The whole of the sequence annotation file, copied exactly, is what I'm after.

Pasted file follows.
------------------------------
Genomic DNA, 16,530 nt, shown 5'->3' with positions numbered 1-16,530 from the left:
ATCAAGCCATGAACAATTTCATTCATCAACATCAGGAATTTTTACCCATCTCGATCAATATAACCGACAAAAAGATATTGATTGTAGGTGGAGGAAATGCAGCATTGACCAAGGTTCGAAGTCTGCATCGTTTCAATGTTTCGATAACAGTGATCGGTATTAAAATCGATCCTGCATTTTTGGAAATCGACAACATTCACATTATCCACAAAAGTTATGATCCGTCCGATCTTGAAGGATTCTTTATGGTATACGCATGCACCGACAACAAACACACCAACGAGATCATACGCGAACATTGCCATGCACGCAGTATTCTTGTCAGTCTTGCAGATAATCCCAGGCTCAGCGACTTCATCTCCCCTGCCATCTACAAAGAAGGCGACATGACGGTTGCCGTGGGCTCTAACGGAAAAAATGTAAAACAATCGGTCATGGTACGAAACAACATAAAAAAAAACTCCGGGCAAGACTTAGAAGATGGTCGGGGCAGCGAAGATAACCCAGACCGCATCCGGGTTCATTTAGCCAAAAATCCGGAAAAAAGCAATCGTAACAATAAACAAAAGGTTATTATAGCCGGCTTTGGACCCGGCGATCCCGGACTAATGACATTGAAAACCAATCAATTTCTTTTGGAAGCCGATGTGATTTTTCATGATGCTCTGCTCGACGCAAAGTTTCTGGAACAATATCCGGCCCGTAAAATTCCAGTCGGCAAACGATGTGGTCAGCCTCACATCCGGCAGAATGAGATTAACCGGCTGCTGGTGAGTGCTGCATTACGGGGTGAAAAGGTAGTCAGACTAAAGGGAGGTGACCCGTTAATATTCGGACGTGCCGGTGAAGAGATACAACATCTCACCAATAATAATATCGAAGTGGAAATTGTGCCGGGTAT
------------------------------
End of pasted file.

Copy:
Genomic DNA, 16,530 nt, shown 5'->3' with positions numbered 1-16,530 from the left:
ATCAAGCCATGAACAATTTCATTCATCAACATCAGGAATTTTTACCCATCTCGATCAATATAACCGACAAAAAGATATTGATTGTAGGTGGAGGAAATGCAGCATTGACCAAGGTTCGAAGTCTGCATCGTTTCAATGTTTCGATAACAGTGATCGGTATTAAAATCGATCCTGCATTTTTGGAAATCGACAACATTCACATTATCCACAAAAGTTATGATCCGTCCGATCTTGAAGGATTCTTTATGGTATACGCATGCACCGACAACAAACACACCAACGAGATCATACGCGAACATTGCCATGCACGCAGTATTCTTGTCAGTCTTGCAGATAATCCCAGGCTCAGCGACTTCATCTCCCCTGCCATCTACAAAGAAGGCGACATGACGGTTGCCGTGGGCTCTAACGGAAAAAATGTAAAACAATCGGTCATGGTACGAAACAACATAAAAAAAAACTCCGGGCAAGACTTAGAAGATGGTCGGGGCAGCGAAGATAACCCAGACCGCATCCGGGTTCATTTAGCCAAAAATCCGGAAAAAAGCAATCGTAACAATAAACAAAAGGTTATTATAGCCGGCTTTGGACCCGGCGATCCCGGACTAATGACATTGAAAACCAATCAATTTCTTTTGGAAGCCGATGTGATTTTTCATGATGCTCTGCTCGACGCAAAGTTTCTGGAACAATATCCGGCCCGTAAAATTCCAGTCGGCAAACGATGTGGTCAGCCTCACATCCGGCAGAATGAGATTAACCGGCTGCTGGTGAGTGCTGCATTACGGGGTGAAAAGGTAGTCAGACTAAAGGGAGGTGACCCGTTAATATTCGGACGTGCCGGTGAAGAGATACAACATCTCACCAATAATAATATCGAAGTGGAAATTGTGCCGGGTAT